The rapid advancement of electronic devices and fabrication technologies has further promoted the field of wearables and smart textiles. However, most of the current efforts in textile electronics focus on a single modality and cover a small area. Here, we have developed a tailored, electronic textile conformable suit (E-TeCS) to perform large-scale, multimodal physiological (temperature, heart rate, and respiration) sensing in vivo. This platform can be customized for various forms, sizes and functions using standard, accessible and high-throughput textile manufacturing and garment patterning techniques. Similar to a compression shirt, the soft and stretchable nature of the tailored E-TeCS allows intimate contact between electronics and the skin with a pressure value of around ~25 mmHg, allowing for physical comfort and improved precision of sensor readings on skin.
The E-TeCS can detect skin temperature with an accuracy of 0.1 °C and a precision of 0.01 °C, as well as heart rate and respiration with a precision of 0.0012 m/s2 through mechano-acoustic inertial sensing. The knit textile electronics can be stretched up to 30% under 1000 cycles of stretching without significant degradation in mechanical and electrical performance. Experimental and theoretical investigations are conducted for each sensor modality along with performing the robustness of sensor-interconnects, washability, and breathability of the suit. Collective results suggest that our E-TeCS can simultaneously and wirelessly monitor 30 skin temperature nodes across the human body over an area of 1500 cm2, during seismocardiac events and respiration, as well as physical activity through inertial dynamics.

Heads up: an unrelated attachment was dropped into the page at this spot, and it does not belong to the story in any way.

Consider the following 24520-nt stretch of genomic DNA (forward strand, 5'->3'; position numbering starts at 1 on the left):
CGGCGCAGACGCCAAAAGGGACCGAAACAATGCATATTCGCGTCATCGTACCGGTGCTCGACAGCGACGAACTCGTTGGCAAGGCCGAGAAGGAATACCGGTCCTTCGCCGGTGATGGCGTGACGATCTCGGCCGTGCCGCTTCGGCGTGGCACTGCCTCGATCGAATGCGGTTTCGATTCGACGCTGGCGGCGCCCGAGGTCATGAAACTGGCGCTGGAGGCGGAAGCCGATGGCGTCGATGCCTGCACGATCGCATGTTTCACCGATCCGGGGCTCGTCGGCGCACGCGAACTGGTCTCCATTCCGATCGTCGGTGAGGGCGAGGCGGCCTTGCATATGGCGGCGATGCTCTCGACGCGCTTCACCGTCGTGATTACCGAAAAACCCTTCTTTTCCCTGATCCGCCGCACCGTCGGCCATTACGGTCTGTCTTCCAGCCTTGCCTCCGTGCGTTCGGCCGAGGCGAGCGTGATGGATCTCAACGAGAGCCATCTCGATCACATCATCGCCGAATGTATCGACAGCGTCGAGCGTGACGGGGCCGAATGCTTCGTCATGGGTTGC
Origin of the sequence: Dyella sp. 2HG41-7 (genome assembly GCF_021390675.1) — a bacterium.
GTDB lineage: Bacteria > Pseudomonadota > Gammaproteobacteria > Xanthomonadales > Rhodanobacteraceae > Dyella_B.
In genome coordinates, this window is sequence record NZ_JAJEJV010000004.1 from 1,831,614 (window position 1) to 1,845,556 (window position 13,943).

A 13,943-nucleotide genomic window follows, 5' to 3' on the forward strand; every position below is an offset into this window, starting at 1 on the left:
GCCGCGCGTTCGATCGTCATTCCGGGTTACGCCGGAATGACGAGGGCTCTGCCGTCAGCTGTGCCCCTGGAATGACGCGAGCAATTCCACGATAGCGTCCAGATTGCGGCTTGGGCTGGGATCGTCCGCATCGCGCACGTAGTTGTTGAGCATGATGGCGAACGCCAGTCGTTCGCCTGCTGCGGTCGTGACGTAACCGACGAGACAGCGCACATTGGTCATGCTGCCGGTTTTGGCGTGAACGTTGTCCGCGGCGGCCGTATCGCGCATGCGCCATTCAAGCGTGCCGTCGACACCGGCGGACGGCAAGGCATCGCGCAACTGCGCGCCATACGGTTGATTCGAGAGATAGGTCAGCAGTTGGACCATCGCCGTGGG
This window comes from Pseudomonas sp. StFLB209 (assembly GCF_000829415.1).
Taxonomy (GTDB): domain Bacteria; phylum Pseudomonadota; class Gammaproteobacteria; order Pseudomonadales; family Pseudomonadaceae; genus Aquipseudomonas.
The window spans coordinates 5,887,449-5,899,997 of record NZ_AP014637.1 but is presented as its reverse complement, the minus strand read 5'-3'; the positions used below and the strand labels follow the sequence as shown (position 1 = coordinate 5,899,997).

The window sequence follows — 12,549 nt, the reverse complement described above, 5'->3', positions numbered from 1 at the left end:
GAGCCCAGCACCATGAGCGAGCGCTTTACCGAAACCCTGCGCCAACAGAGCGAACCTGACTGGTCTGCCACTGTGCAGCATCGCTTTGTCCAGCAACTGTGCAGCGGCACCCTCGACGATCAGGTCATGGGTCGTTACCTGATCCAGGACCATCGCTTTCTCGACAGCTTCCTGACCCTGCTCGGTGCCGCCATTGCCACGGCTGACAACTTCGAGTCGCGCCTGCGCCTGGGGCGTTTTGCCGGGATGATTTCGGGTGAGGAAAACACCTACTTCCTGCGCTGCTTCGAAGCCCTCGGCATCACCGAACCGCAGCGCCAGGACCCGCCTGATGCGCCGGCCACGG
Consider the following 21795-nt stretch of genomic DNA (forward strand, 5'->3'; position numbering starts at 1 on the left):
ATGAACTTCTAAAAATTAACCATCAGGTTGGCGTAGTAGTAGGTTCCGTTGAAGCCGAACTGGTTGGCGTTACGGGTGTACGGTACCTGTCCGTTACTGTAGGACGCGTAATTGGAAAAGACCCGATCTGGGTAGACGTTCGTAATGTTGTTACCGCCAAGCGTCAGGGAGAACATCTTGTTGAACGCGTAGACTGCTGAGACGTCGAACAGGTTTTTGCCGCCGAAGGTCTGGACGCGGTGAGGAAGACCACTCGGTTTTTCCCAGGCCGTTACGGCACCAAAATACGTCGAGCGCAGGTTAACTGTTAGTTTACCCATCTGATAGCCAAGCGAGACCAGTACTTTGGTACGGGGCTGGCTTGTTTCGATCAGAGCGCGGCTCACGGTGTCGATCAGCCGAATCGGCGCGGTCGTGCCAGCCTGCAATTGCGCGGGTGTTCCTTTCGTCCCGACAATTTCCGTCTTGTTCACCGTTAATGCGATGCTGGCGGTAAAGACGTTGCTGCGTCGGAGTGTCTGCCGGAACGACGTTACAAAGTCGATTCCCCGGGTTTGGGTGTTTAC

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Assistant Professor of Media Arts and Sciences
LG Career Development Professor of Media Arts and Sciences
Principal Investigator, Conformable Decoders research group
Video credit: David Sadat
MIT Media Lab Communications